It’s been nearly two years since the Canadian Football League has played a game. The last time we saw a CFL game was when the Winnipeg Blue Bombers literally ran over the Hamilton Tiger-Cats in Calgary. There were two prevailing narratives going into 2021 after the 2020 season was canceled (thanks a lot, #CoronaSZN). The first was whether we would have a season at all. The second was if the CFL would merge with the XFL. While the CFL briefly played footsie with the XFL and that relationship came to a halt, the season would go forward. What will happen this season is anyone’s guess, but we might as well preview it anyway.
The New Schedule
Several things will be different in 2021 than in previous seasons. Because both the league and its players decided so late to agree to a season, we now have a 14-game season for the first time in nearly five decades. The last time a 14-game season was played in the West Division was 1951 and the East Division was 1973. Because of the shorter schedule, there is a bigger emphasis on intra-divisional games. The oddest part of the schedule is that Winnipeg and Ottawa will not face each other AT ALL. Speaking of Winnipeg, the Blue Bombers and the Saskatchewan Roughriders will play 11 intra-divisional games while the other teams in the West (BC, Edmonton, and Calgary) will play 12. Teams in the East, meanwhile, will play 10 intra-divisional games each. These schedules were purposely made to reduce travel due to… well, you know.
A Flurry of Storylines
The Canadian Football League hasn’t played in nearly two years, but the flurry of stories hasn’t stopped. A third of the league’s teams – Edmonton, Ottawa, and Toronto – will have new head coaches. There was so much coach and player roster turnover in Toronto that it feels like they signed half of the league. Two quarterbacks – Nick Arbuckle and Matt Nichols – swapped provincial addresses before they even played a game for their teams. There was a new team name in Edmonton with the Eskimos becoming the Elks. Several high-profile players – including Brad Sinopoli, Delvin Breaux, and CJ Gable – announced their retirements. Reigning Grey Cup Most Outstanding Player Andrew Harris left training camp after the second day and has been limited since. Nine players have had their seasons prematurely ended because of injury in training camp. We haven’t even started the season, but the stories have come like a flood.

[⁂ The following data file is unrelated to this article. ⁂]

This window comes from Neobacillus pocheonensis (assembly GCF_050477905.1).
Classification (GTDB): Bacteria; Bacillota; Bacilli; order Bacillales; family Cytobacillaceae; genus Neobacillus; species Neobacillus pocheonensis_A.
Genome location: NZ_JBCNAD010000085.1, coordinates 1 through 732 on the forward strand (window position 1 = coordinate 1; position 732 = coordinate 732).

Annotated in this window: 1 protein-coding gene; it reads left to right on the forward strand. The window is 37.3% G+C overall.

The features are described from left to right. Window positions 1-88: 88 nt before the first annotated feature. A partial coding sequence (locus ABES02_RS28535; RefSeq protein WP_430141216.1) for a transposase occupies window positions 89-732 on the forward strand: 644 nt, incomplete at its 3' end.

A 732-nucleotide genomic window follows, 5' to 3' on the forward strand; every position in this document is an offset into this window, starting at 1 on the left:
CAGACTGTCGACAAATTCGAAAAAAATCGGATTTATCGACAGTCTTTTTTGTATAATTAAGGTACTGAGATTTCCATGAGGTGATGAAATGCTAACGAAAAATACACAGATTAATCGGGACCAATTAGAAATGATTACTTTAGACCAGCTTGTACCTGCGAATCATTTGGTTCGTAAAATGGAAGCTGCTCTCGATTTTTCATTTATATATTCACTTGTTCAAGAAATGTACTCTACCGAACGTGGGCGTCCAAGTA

The Biggest Questions for Each Team
Each team has a big question going into this season. Let’s start in the East Division.
Hamilton: Will the Tiger-Cats use their 2019 loss as motivation to win this year’s Grey Cup at home?
Montreal: Will Alouettes quarterback Vernon Adams repeat his breakout 2019 season?
Ottawa: Can new head coach Paul LaPolice energize a dormant RedBlacks offense?
Toronto: Will all of the big-name signings by the Argonauts revitalize interest in the TO?
Now for the West Division.
BC: Have the Lions done enough to keep star quarterback Michael Reilly upright?
Calgary: Will the Stampeders have enough support on offense to help star quarterback Bo Levi Mitchell?
Edmonton: The Elks’ offense is potent, but will the defense do enough to keep points off the board?
Saskatchewan: With so much roster turnover, can quarterback Cody Fajardo keep hope alive in Canada’s Sweatpants Capital?
Winnipeg: Depending on how injured Andrew Harris is, do the Blue Bombers have what it takes to repeat?
Season Record Predictions
Saskatchewan: 7-7 (*playoff crossover)
East Division Semifinal
Montreal defeats Saskatchewan
West Division Semifinal
Winnipeg defeats Edmonton
East Division Final
Hamilton defeats Montreal
West Division Final
Calgary defeats Winnipeg
Grey Cup Final
Hamilton defeats Calgary and wins their first Grey Cup since 1997
The Canadian Football League finally returns on Thursday night. I can’t wait.